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Susan Hage, DO
How does a professional modern dancer become a physician? What inspires a person to relocate to Midcoast Maine during their very first visit here? And how has physiatry accumulated so many hip monikers? These are the questions Susan Hage, DO, has faced for much of her career.
Raised in Detroit and a graduate of Michigan State University College of Osteopathic Medicine, Dr. Hage joined Waldo County General Hospital in 2015 and now sees patients at both WCGH and Pen Bay Medical Center. For more information about Dr. Hage, call 207-548-2475.
What inspired you to practice medicine?
SH: I have many family members who are physicians, so the idea was instilled early on. I know it sounds hokey, but I was about 4 years old when I said I wanted to be a doctor. In college, my first choice was to be a clinical child psychologist. Then I changed my major to physical therapy and then to pre-med. In the end, I earned two bachelor’s degrees, one in psychology and one in dance.
SH: I’ve danced since I was 13 years old. When I was in medical school, I was in a professional modern dance company. During my residency, I was an on-call physician for the Atlanta Ballet and took classes there. When I was a physician working in a Michigan hospital, a PR person for the hospital came by and said, ‘Hey, I hear you have a background in dance.’ He was also the director of a local community theater, and he asked if I would choreograph a musical for them. So I choreographed musicals while I was a practicing physician.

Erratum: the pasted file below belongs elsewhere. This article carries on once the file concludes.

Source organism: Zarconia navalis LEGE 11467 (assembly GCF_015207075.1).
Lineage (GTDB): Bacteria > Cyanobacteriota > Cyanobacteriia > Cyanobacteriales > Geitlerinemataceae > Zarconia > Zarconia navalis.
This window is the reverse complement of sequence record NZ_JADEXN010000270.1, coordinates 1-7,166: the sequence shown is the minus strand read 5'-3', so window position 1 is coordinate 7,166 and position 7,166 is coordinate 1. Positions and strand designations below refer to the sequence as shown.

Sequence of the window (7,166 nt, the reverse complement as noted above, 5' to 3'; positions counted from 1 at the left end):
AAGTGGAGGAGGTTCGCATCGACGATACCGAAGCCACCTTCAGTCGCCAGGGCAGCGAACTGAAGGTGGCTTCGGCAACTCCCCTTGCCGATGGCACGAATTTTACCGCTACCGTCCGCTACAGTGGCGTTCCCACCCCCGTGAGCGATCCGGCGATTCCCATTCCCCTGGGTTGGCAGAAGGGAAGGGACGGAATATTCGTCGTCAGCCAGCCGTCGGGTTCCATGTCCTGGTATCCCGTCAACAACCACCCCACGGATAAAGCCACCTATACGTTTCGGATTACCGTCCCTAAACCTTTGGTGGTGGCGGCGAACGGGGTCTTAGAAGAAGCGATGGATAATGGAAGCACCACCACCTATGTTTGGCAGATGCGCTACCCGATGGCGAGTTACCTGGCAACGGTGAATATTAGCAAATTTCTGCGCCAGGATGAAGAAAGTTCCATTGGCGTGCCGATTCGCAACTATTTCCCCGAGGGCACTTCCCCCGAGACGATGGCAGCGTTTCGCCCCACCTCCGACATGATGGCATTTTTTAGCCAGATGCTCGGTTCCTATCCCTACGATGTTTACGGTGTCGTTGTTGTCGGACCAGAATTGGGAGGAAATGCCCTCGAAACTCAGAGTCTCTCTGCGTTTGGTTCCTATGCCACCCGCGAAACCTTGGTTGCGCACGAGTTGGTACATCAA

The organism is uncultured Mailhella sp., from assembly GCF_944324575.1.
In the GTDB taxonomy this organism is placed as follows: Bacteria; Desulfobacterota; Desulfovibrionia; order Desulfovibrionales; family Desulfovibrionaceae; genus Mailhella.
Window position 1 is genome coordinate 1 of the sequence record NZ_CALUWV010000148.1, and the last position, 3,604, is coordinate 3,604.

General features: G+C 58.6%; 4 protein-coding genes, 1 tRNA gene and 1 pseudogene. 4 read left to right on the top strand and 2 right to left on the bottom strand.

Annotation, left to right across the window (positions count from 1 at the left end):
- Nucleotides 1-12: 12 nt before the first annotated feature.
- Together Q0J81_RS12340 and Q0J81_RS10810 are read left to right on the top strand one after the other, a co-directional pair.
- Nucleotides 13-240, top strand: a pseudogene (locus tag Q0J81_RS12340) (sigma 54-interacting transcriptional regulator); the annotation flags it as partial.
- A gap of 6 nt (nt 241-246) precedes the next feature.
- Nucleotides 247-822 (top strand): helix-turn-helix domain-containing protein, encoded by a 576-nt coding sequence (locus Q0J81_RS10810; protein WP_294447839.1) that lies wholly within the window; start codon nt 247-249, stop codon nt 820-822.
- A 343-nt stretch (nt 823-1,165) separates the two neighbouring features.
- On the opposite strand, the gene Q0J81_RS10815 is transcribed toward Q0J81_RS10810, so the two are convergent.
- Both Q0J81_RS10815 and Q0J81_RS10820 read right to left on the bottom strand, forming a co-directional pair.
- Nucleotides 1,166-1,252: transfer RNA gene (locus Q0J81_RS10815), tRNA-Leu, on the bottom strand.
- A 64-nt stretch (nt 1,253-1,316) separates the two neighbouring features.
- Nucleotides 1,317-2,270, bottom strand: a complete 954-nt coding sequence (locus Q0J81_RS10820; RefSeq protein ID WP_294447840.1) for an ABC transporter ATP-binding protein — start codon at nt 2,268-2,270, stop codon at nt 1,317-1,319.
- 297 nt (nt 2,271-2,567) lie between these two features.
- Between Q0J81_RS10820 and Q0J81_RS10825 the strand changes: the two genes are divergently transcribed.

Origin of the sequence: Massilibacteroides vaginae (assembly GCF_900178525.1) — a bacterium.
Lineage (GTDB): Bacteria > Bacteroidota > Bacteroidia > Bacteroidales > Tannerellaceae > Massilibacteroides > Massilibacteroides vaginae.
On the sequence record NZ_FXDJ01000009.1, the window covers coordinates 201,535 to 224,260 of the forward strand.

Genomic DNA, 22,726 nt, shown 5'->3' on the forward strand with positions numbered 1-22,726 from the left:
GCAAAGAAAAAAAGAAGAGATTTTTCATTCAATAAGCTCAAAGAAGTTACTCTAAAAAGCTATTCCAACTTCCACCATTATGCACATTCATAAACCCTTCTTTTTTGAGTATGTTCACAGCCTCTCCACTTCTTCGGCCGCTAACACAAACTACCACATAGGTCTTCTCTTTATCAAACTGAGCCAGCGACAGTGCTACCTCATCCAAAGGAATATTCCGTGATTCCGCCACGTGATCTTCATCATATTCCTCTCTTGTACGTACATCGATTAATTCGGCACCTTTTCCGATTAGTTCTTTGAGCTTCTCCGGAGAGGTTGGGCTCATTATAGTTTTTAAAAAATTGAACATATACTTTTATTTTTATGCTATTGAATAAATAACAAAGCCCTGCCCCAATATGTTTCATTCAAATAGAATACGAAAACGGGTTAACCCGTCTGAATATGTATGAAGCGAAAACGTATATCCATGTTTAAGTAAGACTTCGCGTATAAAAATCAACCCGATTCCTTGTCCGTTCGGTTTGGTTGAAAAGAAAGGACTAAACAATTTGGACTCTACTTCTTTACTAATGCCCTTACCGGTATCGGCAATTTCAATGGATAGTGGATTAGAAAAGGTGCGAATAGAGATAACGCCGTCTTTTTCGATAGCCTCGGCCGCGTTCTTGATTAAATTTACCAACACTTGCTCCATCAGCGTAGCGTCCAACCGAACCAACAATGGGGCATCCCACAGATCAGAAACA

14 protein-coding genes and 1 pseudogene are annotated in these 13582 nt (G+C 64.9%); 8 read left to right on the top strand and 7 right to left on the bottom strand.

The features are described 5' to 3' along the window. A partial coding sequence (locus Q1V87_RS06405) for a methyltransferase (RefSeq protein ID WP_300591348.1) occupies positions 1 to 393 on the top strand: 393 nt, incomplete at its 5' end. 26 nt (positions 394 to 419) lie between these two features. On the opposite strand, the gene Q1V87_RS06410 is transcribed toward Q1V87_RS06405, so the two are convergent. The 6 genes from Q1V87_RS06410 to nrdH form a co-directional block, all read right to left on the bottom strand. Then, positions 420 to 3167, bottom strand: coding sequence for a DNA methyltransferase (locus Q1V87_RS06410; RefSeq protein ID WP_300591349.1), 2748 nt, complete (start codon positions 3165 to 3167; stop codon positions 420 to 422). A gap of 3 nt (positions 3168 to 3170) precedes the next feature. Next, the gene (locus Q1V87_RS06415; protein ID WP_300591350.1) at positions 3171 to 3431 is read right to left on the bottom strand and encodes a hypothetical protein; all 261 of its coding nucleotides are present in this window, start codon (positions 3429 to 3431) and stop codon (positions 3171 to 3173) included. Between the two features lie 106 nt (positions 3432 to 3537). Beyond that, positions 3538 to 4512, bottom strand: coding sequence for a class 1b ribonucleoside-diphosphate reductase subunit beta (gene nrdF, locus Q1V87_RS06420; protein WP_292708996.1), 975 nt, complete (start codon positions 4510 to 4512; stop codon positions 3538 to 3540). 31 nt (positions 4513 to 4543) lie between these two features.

Was there an internal debate about what path you would take, dance or medicine?
SH: A huge debate! In my last year of college, my professors were really pushing for me to pursue a career as a professional dancer. Then the acceptance letter for medical school came in. There was about a month of going back and forth. In the end, even though I believe both make the world a better place, I thought I could make a bigger impact in medicine.
Does dance inform your medical practice?
SH: I think I understand anatomy and biomechanics on a deeper level because of my dancing. Having been an athlete and an artist who uses her body as an instrument, I’ve had my share of sports injuries. So when my patients tell me what’s bothering them, I understand what they’re feeling.
How do you approach new patients?
SH: I try to understand them, from their activity level to their psychosocial well-being to their nutrition. Self-care is the baseline – taking care of your body as a physical structure through posture, biomechanics, stretching and strength training. In many cases, medications and injections provide relief for three hours or three months, but they’re not cures. The thing that makes a lasting difference is when you’re working with the mind and the body, with injections layered in as necessary. By the time folks come to see me, they’ve been living with something chronically. So there is often an emotional component. We talk about relaxation, meditation, positive perceptions, affirmation, journaling, and prayer, whatever resonates for the patient.
Does the term ‘holistic practitioner’ apply to what you do?
SH: I would say so. I treat the whole person. And I think that’s really the physiatrist’s approach. I think what physiatrists have always done is now being given hip names, like lifestyle medicine, like integrative medicine, like holistic medicine, like self-care, but these are things we’ve always focused on.
SH: I grew up in Detroit and did my residency in Atlanta. I wanted to try a different way of life. I had a friend in my residency who said, ‘Why don’t you think about coming up to Maine?’ So my husband and I came up to take a look over Easter. I saw the Camden Hills. I saw the ocean. When I saw the Camden Opera House, as a dancer I just said, ‘I think I’m home.’ We bought a house the very next day! When we went back to Michigan for a year after my first child was born, I just couldn’t shake how much I missed Maine – its natural beauty, the quality of life, the sense of community.
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